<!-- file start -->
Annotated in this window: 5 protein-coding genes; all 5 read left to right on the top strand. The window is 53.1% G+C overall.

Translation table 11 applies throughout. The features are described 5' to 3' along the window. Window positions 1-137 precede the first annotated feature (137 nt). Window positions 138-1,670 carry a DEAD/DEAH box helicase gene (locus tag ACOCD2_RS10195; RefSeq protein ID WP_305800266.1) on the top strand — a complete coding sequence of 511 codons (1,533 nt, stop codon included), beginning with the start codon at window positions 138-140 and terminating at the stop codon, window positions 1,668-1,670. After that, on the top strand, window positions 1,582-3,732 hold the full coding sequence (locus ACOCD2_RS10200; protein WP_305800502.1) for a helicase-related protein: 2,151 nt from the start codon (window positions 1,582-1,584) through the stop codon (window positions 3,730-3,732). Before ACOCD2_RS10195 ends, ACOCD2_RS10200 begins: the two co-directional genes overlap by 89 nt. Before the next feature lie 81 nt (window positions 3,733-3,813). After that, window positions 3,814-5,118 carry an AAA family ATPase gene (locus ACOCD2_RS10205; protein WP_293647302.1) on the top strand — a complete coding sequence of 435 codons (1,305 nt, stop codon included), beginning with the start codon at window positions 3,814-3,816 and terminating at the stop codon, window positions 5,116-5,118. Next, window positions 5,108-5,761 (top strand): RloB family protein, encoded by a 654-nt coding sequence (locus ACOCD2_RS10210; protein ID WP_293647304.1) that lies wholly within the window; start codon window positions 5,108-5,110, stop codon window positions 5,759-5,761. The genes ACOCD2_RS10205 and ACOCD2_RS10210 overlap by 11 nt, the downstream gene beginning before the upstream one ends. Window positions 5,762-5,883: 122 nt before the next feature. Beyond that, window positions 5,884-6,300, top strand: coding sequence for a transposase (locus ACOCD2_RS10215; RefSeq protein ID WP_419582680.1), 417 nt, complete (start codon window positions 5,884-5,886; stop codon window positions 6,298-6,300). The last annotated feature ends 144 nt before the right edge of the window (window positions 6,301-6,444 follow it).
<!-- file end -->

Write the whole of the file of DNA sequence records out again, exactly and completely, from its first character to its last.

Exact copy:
Annotated in this window: 5 protein-coding genes; all 5 read left to right on the top strand. The window is 53.1% G+C overall.

Translation table 11 applies throughout. The features are described 5' to 3' along the window. Window positions 1-137 precede the first annotated feature (137 nt). Window positions 138-1,670 carry a DEAD/DEAH box helicase gene (locus tag ACOCD2_RS10195; RefSeq protein ID WP_305800266.1) on the top strand — a complete coding sequence of 511 codons (1,533 nt, stop codon included), beginning with the start codon at window positions 138-140 and terminating at the stop codon, window positions 1,668-1,670. After that, on the top strand, window positions 1,582-3,732 hold the full coding sequence (locus ACOCD2_RS10200; protein WP_305800502.1) for a helicase-related protein: 2,151 nt from the start codon (window positions 1,582-1,584) through the stop codon (window positions 3,730-3,732). Before ACOCD2_RS10195 ends, ACOCD2_RS10200 begins: the two co-directional genes overlap by 89 nt. Before the next feature lie 81 nt (window positions 3,733-3,813). After that, window positions 3,814-5,118 carry an AAA family ATPase gene (locus ACOCD2_RS10205; protein WP_293647302.1) on the top strand — a complete coding sequence of 435 codons (1,305 nt, stop codon included), beginning with the start codon at window positions 3,814-3,816 and terminating at the stop codon, window positions 5,116-5,118. Next, window positions 5,108-5,761 (top strand): RloB family protein, encoded by a 654-nt coding sequence (locus ACOCD2_RS10210; protein ID WP_293647304.1) that lies wholly within the window; start codon window positions 5,108-5,110, stop codon window positions 5,759-5,761. The genes ACOCD2_RS10205 and ACOCD2_RS10210 overlap by 11 nt, the downstream gene beginning before the upstream one ends. Window positions 5,762-5,883: 122 nt before the next feature. Beyond that, window positions 5,884-6,300, top strand: coding sequence for a transposase (locus ACOCD2_RS10215; RefSeq protein ID WP_419582680.1), 417 nt, complete (start codon window positions 5,884-5,886; stop codon window positions 6,298-6,300). The last annotated feature ends 144 nt before the right edge of the window (window positions 6,301-6,444 follow it).